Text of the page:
"I told them, 'It's time to make history,' Antoun said. "'We have an opportunity to create another 100-year-old legacy. You want to be a part of this. I'm telling you, as a friend, as a business I believe in and as the only people in the world that can do it.' And they figured it out, man."
At 114 by 55 inches, it's the largest drum head the company has ever created, a no-doubt signifier it's the biggest bass drum in the world.
For Spille, who is originally from Kentucky but has been in Texas for more than 20 years, it was a chance for his own love letter to the Lone Star State.
"One of the thrilling things for me is my wife of 24 years graduated from UT," Spille said. "So up until this point, I really wasn't that cool, but now I'm a little cooler in her book. "[Bertha I] was Chicago's drum. This wasn't 100% meant for Texas," he added. "This drum was built here in Texas, with Texas connections, built for Texas."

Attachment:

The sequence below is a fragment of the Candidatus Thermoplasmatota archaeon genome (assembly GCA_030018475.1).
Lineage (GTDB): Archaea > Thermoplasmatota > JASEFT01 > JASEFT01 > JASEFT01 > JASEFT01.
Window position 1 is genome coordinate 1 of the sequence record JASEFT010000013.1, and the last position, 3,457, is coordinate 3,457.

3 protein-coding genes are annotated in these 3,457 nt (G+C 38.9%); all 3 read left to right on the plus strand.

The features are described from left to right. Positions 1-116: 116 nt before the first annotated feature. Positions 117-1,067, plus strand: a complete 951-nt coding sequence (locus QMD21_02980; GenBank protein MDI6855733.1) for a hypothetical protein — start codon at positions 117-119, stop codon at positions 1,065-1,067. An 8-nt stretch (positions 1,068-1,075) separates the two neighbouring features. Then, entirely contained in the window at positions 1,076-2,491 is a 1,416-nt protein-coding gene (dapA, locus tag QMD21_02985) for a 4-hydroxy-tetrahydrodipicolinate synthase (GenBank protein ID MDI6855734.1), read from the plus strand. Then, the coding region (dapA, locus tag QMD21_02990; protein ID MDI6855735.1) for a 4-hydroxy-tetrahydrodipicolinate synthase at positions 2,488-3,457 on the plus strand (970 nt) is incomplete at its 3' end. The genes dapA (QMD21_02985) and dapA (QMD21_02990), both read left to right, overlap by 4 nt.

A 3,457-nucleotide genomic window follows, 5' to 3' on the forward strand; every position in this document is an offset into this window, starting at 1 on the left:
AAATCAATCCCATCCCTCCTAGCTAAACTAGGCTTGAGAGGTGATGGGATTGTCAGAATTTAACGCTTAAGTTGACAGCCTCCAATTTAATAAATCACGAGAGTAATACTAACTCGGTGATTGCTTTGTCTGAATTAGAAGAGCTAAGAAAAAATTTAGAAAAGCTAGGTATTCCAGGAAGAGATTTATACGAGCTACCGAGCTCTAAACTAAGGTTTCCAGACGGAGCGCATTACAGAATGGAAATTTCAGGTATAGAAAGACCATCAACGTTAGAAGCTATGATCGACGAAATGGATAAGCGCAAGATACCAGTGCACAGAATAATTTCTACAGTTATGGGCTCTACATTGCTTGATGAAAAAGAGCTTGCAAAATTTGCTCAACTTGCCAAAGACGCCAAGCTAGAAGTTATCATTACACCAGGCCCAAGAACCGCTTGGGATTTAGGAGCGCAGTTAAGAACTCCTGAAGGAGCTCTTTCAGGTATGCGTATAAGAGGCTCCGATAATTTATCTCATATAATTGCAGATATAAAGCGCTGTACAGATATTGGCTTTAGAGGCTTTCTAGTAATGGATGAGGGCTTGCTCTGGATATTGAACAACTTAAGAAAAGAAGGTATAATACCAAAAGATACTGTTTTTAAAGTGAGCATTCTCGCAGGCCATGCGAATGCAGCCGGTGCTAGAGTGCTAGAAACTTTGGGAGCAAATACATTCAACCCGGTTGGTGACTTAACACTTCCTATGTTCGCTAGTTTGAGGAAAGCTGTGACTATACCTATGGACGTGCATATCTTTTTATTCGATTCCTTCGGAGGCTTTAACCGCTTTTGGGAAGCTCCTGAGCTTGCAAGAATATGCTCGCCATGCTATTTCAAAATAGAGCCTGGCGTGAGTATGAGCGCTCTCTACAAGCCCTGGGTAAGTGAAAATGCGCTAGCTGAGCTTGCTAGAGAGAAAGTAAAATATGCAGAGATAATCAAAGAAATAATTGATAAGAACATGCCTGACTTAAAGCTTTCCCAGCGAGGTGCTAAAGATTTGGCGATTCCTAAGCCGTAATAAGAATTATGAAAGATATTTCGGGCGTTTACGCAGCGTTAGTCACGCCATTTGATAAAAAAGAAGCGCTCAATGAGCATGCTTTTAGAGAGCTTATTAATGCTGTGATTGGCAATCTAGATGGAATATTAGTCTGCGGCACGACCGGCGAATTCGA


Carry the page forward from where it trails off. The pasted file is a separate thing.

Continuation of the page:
ASIDE FROM BEING the biggest, Bertha II strikes another claim: It can play the lowest note ever played on a drum. And with a new wireless microphone inside it connected to the stadium speakers (another first), it's going to shake things up.
"The bigger the diameter, the lower the note. That's drums," said Antoun. "If this is the biggest bass drum in the world, then it's going to be the lowest note. I don't know what kind of subwoofers they have in that stadium. But it has the ability to break windows. Everybody's gonna be feeling like there's an earthquake in there. It'll rumble."
Holden Logan, a Longhorn Band member at Texas who is the section leader for "Bertha Crew," will be the guy doing the rumbling for the TCU game this weekend when he swings away for Bertha II's first appearance in pregame festivities and during the national anthem.